“We don’t realize that, somewhere within us all, there does exist a supreme self who is eternally at peace.”~
The strangest thing happens to my practice when I’m in a peaceful place for a while.
Rather than feeling more appreciative and connected when life is quiet, I end up rather …. bored… spiritually, for lack of a better word. It’s this place of normal daily functioning and regular practice that leaves me having to be even more conscious of being grateful and of making sure I pray each day to be led on my highest path.
It’s shameful to think, it’s much easier to call on the divine and feel connection during the adrenaline rush of high drama and heartbreak. “I swear I’ll be good if only, if only….” Then the time passes and life calms, and now the challenge; do I remember my promise, my practice, and the lessons learned?
What Does it Mean to Truly Be At Peace?
Really I’m finding that the space I call “boredom” is where I get my best work done.
With no drama distracting me I actually have time for quality focus on my writing. I have the energy to be a good friend, and move forward positively in my life. Most importantly I have time to practice my meditation every day. It feels so irrational to admit, but coming from a place of severe self-destruction; the idea of moving forward and actually being *gasp* healthy, is scary. I don’t know how to do it in truth.
I’m just finding the best examples I can in the world around me and copying. I do my own style of it, of course, as do we all. I’m careful to test it against my unconventional belief systems (“it is no measure of health to be well adjusted to a profoundly sick society”). I try to practice being environmentally conscious and compassionately aware. But I still feel like a baby learning to walk in so many ways.
Perhaps what I call boredom is just another name for fear, and not really boring in truth after all?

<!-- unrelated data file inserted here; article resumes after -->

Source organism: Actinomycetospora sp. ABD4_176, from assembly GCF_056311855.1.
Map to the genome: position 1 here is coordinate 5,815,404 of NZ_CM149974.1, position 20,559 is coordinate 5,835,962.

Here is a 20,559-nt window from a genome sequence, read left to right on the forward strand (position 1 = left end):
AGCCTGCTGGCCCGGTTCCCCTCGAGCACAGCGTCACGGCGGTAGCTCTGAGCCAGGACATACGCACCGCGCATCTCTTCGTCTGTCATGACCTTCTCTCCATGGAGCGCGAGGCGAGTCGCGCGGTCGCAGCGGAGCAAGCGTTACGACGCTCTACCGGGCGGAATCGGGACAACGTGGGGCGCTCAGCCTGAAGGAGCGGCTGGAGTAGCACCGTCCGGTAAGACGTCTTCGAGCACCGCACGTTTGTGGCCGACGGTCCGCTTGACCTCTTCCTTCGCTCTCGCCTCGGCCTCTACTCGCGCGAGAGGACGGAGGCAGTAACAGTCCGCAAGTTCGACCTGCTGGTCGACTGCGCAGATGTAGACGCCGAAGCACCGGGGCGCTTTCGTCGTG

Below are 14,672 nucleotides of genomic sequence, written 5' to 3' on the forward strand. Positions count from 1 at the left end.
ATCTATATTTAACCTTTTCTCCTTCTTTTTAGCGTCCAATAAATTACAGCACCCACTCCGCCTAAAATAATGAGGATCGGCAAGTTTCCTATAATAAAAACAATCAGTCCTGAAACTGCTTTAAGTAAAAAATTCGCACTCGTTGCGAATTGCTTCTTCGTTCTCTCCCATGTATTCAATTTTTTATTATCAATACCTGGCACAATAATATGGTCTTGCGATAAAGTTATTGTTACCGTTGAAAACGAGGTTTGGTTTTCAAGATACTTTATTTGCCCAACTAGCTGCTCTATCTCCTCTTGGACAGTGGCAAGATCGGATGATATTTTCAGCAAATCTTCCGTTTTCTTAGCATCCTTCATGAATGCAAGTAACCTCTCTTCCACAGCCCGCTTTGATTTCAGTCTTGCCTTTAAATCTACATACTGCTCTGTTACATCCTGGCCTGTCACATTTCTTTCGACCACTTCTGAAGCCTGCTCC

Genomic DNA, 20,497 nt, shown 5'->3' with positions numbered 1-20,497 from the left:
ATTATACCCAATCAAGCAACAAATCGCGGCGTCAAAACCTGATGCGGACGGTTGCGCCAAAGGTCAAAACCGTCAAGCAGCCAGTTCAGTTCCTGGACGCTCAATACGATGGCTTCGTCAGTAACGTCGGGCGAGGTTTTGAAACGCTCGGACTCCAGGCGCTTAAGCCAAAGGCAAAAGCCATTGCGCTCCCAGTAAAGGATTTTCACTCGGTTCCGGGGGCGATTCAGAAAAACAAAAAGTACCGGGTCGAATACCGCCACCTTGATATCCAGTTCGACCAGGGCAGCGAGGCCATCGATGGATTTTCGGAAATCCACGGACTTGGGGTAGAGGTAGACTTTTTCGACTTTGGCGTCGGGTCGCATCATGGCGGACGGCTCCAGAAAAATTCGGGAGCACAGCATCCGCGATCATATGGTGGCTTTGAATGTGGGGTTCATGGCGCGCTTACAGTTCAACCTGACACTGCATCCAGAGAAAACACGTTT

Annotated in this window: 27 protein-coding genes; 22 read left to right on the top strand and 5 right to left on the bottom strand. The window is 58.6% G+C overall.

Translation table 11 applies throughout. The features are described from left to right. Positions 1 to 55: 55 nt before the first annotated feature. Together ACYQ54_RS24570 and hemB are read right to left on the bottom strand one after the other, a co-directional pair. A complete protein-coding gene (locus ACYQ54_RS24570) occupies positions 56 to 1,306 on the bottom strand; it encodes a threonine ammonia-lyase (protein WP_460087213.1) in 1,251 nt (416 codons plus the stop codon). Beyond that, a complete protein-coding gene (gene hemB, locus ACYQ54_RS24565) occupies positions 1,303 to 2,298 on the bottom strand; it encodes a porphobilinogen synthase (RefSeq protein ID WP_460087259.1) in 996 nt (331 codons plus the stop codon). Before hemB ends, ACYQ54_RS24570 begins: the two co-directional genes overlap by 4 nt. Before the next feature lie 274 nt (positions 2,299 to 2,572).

There have been many interesting studies come out about abuse. In this article, researchers note that early abuse literally rewires the brain to respond positively to pain. Literally in some cases actively seeking it out, because that is the “natural” relationship with their caregiver.
This explains why abused children will still want a relationship with an abusive parent. And also why someone raised in an abusive home will always tend to find abusive or unhealthy relationships.
So, how does one break the cycle?
Practice, practice, practice makes perfect as they say. Practicing mindfulness and awareness. Allowing yourself to see these patterns happening in your life. Think deeply about things that make you feel “comfortable”. Why? Is it because of familiar and possibly destructive patterns? Are you always making excuses and justifications?
LEARN TO WALK AWAY
It doesn’t matter if you recognize the patterns, or see the game being played. If you aren’t willing to walk away from engaging in the newest drama or distraction, it will just keep happening.
Believe me, I get it. You want to be accepting, loving, understanding, a good friend, a good partner, whatever; but until you’re willing to assert some boundaries and walk away from the drama, it won’t ever change.
This is why we practice being at peace
It feels a bit backward to me that I have to meditate more to be at peace with actually being at peace, than to handle stress and drama. But that’s the point of practicing meditation- to learn to be at peace, no matter what’s going on. And as I’ve learned to be peaceful, the pull of the pain and the drama doesn’t hold as much sway.
I see it happening, I feel the pull, but turning back from it and focusing on the joy and creativity I want in my life gets easier every time.
I hope it does for you as well.